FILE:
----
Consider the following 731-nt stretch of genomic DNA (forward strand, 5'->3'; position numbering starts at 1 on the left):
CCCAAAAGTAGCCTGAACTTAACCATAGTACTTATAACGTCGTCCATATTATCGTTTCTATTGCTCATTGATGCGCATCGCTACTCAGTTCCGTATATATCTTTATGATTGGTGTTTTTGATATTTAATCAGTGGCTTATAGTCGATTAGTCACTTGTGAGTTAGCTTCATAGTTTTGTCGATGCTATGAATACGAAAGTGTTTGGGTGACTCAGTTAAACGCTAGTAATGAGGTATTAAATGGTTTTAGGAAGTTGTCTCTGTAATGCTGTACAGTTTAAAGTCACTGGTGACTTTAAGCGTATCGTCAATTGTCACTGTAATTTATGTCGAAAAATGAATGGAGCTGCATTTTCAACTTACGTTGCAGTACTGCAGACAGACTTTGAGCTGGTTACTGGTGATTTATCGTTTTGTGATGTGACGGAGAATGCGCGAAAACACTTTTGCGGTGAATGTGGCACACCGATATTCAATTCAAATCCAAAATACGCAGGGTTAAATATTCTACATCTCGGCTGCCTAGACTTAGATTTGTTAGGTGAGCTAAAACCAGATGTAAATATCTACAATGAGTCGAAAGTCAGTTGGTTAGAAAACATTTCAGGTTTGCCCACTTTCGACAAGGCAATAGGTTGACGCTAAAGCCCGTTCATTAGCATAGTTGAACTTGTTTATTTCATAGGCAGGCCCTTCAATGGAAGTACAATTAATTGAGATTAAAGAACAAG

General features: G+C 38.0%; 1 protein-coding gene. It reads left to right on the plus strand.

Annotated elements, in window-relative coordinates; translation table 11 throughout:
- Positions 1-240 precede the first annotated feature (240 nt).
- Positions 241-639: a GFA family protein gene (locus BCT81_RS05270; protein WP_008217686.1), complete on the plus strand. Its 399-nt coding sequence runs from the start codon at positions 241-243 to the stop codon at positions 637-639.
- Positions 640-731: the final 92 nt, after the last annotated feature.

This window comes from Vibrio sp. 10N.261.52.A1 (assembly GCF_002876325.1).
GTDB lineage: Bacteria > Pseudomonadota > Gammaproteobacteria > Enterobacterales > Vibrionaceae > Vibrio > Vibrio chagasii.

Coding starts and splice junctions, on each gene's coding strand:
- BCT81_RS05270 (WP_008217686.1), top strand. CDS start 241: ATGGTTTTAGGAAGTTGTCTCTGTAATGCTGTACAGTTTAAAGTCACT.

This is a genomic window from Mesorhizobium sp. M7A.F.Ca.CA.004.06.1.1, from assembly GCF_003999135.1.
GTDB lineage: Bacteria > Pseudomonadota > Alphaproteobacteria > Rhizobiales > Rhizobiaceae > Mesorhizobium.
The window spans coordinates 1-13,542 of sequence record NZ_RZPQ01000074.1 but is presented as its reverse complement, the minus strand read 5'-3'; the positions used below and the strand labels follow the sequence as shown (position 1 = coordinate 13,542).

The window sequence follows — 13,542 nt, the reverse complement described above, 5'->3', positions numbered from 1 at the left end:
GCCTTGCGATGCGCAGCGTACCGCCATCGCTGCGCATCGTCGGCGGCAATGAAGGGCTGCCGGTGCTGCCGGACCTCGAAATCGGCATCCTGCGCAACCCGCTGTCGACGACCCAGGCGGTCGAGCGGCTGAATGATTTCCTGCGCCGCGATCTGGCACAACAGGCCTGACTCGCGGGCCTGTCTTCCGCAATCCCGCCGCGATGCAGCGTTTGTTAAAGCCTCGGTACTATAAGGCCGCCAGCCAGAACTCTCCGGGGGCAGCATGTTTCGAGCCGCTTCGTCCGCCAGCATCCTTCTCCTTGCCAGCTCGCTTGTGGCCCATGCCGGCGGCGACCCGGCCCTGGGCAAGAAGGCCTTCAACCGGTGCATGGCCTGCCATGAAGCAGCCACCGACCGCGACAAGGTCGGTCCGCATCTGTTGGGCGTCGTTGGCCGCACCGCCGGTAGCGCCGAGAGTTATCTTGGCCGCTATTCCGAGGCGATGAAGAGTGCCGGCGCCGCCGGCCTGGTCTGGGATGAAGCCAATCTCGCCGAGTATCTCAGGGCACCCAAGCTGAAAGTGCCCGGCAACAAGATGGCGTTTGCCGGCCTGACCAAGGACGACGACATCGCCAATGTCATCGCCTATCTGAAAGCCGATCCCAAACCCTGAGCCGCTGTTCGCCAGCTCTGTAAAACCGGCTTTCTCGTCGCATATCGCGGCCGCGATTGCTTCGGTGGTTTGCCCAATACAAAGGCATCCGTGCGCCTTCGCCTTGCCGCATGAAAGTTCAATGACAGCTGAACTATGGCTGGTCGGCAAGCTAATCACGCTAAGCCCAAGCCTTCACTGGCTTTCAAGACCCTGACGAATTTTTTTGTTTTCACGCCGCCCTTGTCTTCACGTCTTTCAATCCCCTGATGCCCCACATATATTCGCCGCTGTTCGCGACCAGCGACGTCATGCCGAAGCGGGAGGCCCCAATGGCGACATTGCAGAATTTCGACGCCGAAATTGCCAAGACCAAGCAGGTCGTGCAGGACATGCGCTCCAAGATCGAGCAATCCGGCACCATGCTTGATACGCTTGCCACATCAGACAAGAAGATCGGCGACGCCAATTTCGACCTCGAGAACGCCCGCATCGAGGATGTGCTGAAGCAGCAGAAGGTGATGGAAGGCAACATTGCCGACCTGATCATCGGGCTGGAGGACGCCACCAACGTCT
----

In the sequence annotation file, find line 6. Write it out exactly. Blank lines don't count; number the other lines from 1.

- Positions 241-639: a GFA family protein gene (locus BCT81_RS05270; protein WP_008217686.1), complete on the plus strand. Its 399-nt coding sequence runs from the start codon at positions 241-243 to the stop codon at positions 637-639.